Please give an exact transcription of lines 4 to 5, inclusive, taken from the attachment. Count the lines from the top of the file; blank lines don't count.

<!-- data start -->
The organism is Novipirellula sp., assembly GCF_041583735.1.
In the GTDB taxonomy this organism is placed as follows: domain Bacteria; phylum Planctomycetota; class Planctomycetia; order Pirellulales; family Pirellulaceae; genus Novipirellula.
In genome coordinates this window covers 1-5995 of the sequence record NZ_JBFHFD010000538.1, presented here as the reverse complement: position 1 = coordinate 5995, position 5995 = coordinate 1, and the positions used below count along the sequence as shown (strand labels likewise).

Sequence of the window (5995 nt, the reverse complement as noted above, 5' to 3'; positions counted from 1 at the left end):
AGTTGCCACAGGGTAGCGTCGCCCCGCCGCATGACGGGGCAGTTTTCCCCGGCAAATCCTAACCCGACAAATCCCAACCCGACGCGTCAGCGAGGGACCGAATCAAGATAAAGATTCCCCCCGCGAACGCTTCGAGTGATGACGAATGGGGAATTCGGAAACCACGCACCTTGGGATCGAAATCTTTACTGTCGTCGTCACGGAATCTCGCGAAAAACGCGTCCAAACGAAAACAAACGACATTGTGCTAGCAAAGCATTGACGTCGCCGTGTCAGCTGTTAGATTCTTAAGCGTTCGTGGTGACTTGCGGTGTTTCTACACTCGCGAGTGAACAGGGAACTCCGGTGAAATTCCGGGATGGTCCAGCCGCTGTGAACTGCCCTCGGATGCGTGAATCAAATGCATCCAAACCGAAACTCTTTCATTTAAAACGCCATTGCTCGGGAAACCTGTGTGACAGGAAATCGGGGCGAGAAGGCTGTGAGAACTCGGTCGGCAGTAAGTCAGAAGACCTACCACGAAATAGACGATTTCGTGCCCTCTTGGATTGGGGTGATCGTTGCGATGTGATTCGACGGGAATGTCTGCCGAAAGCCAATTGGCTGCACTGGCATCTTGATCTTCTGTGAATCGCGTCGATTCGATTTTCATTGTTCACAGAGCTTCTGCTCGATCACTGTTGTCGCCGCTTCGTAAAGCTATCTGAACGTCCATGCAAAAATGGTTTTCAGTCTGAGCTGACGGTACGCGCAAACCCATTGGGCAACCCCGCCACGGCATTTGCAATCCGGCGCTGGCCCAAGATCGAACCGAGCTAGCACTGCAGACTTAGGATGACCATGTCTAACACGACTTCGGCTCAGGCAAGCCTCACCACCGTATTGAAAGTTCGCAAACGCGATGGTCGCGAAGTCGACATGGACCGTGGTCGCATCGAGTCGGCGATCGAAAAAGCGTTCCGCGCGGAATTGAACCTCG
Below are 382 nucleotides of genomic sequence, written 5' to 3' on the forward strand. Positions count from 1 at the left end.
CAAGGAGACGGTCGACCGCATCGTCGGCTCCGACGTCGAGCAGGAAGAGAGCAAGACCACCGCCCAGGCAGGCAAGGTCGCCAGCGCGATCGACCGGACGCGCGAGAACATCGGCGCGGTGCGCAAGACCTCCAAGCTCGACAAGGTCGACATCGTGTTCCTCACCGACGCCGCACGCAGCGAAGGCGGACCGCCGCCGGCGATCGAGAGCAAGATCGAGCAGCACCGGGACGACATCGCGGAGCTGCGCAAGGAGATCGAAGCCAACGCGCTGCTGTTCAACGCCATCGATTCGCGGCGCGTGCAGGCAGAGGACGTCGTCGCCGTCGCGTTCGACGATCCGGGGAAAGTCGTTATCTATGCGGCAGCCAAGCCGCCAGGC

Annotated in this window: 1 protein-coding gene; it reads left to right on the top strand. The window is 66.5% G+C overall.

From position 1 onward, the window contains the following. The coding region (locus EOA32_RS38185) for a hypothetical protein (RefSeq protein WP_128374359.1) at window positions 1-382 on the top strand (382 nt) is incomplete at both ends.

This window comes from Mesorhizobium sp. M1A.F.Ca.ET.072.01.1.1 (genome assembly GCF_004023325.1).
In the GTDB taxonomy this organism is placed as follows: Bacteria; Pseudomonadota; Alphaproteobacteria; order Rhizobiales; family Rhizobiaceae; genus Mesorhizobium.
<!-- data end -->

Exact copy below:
Sequence of the window (5995 nt, the reverse complement as noted above, 5' to 3'; positions counted from 1 at the left end):
AGTTGCCACAGGGTAGCGTCGCCCCGCCGCATGACGGGGCAGTTTTCCCCGGCAAATCCTAACCCGACAAATCCCAACCCGACGCGTCAGCGAGGGACCGAATCAAGATAAAGATTCCCCCCGCGAACGCTTCGAGTGATGACGAATGGGGAATTCGGAAACCACGCACCTTGGGATCGAAATCTTTACTGTCGTCGTCACGGAATCTCGCGAAAAACGCGTCCAAACGAAAACAAACGACATTGTGCTAGCAAAGCATTGACGTCGCCGTGTCAGCTGTTAGATTCTTAAGCGTTCGTGGTGACTTGCGGTGTTTCTACACTCGCGAGTGAACAGGGAACTCCGGTGAAATTCCGGGATGGTCCAGCCGCTGTGAACTGCCCTCGGATGCGTGAATCAAATGCATCCAAACCGAAACTCTTTCATTTAAAACGCCATTGCTCGGGAAACCTGTGTGACAGGAAATCGGGGCGAGAAGGCTGTGAGAACTCGGTCGGCAGTAAGTCAGAAGACCTACCACGAAATAGACGATTTCGTGCCCTCTTGGATTGGGGTGATCGTTGCGATGTGATTCGACGGGAATGTCTGCCGAAAGCCAATTGGCTGCACTGGCATCTTGATCTTCTGTGAATCGCGTCGATTCGATTTTCATTGTTCACAGAGCTTCTGCTCGATCACTGTTGTCGCCGCTTCGTAAAGCTATCTGAACGTCCATGCAAAAATGGTTTTCAGTCTGAGCTGACGGTACGCGCAAACCCATTGGGCAACCCCGCCACGGCATTTGCAATCCGGCGCTGGCCCAAGATCGAACCGAGCTAGCACTGCAGACTTAGGATGACCATGTCTAACACGACTTCGGCTCAGGCAAGCCTCACCACCGTATTGAAAGTTCGCAAACGCGATGGTCGCGAAGTCGACATGGACCGTGGTCGCATCGAGTCGGCGATCGAAAAAGCGTTCCGCGCGGAATTGAACCTCG